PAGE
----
Transport policies ‘tax grab’
The National Party has slammed the government’s clean car policies as a “tax grab” as the Land Transport (Clean Vehicles) Amendment Bill passed its first reading.
The legislation that comes out of it will enable the regulatory framework for the clean car standard and clean car discount, which has had its launch date pushed back by three months to April 1, to be enabled.
The bill passed its first reading on September 21 by 77 votes to 43. Labour, the Greens and Te Pāti Māori all voted for it, while National and ACT opposed it.
David Bennett, National’s spokesman for transport, describes the scheme as a “tax grab”, which will “hit hard-working and vulnerable New Zealanders the hardest”.
He adds: “This is politics of the elite, for the elite. It will hurt the people that very much are the ones who need to be looked after in the transition to a modern climate-change economy.
“This bill is a pipe dream that have some illusions of how a market works. [There are] some misunderstandings of how this bill will actually work in practice.”
Bennett, pictured, who is predicting the bill will backfire for the government, adds many costs and details to fall on the automotive industry are still unknown.
This is because they need to be laid down in regulations, which has yet to be set down. He has urged the government to release details around this now.
“People will keep their old cars longer,” he warns. “They will do less for the economy and they will do less for our emissions as a country because we will be keeping those older cars.”
However, Julie Anne Genter, the Greens’ transport spokesperson, says the country’s most vulnerable people are not buying new cars.
“You are hugely out of touch if you think the people paying the fees on this are vulnerable New Zealanders,” says Genter, who put forward the original ideas behind the current clean car policies while Associate Minister of Transport in the previous government.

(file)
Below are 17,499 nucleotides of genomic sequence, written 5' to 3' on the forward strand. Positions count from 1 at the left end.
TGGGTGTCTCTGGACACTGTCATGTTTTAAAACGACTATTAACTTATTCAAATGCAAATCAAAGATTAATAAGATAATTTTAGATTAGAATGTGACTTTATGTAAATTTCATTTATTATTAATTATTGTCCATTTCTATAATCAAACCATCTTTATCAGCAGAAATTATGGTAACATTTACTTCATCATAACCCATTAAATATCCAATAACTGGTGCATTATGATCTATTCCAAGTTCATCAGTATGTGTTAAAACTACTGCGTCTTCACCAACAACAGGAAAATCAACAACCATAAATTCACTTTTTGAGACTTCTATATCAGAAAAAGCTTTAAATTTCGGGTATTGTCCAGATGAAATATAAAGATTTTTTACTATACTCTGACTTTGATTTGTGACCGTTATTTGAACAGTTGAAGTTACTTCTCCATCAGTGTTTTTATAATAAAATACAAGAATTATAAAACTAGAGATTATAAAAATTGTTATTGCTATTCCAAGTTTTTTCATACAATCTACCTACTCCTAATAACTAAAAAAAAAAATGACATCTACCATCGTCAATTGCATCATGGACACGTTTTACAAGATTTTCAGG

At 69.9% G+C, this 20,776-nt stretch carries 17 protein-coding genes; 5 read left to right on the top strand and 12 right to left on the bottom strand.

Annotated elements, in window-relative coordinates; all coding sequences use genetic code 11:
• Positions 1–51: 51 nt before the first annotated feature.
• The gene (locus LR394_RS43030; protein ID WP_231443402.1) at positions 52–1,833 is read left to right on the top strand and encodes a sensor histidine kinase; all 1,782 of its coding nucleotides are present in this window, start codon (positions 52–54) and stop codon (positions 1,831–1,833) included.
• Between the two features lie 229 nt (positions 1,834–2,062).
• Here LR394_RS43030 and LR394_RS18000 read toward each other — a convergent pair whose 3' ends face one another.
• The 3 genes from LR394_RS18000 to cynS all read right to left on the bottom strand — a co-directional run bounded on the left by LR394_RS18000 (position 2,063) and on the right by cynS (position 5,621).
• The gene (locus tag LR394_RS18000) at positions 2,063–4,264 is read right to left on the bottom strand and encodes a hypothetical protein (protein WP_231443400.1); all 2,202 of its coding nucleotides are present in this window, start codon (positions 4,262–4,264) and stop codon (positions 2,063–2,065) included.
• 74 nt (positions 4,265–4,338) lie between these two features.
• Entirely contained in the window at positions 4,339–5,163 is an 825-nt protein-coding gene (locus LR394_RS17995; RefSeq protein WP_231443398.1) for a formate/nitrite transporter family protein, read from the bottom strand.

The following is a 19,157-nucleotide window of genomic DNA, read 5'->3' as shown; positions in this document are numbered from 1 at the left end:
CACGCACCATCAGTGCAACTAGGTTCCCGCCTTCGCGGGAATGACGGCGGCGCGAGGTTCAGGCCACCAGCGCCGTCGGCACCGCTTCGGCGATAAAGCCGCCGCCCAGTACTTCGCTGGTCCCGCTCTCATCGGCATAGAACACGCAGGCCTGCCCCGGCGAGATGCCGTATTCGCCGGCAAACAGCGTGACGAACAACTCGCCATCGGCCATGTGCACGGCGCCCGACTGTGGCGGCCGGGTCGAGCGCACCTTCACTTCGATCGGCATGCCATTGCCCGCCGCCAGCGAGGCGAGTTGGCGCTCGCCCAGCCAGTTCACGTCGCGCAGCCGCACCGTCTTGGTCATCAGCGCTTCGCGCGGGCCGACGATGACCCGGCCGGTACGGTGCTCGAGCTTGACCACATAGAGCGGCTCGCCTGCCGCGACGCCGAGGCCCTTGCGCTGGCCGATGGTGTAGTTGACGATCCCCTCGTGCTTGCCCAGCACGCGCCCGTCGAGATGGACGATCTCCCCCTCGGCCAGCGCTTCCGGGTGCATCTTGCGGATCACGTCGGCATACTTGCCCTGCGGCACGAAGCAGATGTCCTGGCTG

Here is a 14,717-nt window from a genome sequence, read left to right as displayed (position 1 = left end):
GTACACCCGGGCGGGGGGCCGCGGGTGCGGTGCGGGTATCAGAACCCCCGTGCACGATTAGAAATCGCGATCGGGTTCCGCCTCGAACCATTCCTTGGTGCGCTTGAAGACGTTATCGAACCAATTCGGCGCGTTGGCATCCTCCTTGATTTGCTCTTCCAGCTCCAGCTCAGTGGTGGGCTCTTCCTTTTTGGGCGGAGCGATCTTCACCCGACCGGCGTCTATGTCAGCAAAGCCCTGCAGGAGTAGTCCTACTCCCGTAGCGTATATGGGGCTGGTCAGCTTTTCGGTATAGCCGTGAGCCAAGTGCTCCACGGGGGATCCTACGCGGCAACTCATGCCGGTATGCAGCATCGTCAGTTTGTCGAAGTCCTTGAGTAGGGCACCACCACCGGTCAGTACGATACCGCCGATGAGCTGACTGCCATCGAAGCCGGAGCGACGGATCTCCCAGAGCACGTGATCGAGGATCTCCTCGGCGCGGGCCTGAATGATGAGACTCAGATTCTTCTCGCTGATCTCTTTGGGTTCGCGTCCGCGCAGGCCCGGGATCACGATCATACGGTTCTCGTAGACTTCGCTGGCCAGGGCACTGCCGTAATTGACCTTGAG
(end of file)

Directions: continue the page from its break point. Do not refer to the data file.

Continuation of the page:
ACT’s transport spokesman, Simon Court, describes the bill as “virtue-signalling nonsense”, which will see the government raiding Kiwis’ back pockets.
He adds: “The [clean car] standard is meant to lower New Zealand’s carbon emissions, but the policy will fail to reduce a single gram of emissions in the country.
“Transport is covered by the emissions trading scheme, so reducing one gram in transport simply allows one gram to be emitted somewhere else.
“Worse still, the Motor Industry Association [MIA] has pointed out that the bill deviates from reality by setting standards so steep that only distributors of battery electric vehicles could reach them in the time span set by the bill.
“This puts New Zealand out of step with comparable countries, even if the policy would result in lower emissions.
“The MIA estimates the combination of fees under the clean car discount and penalties under the standard could see between 15 and 20 per cent increases to the price of light vehicles.
“The rationale for this is either the government doesn’t understand its own climate-change policies or it is trying another sneaky revenue grab on motorists.”
To watch videos and hear speeches from the first reading of the bill, click here.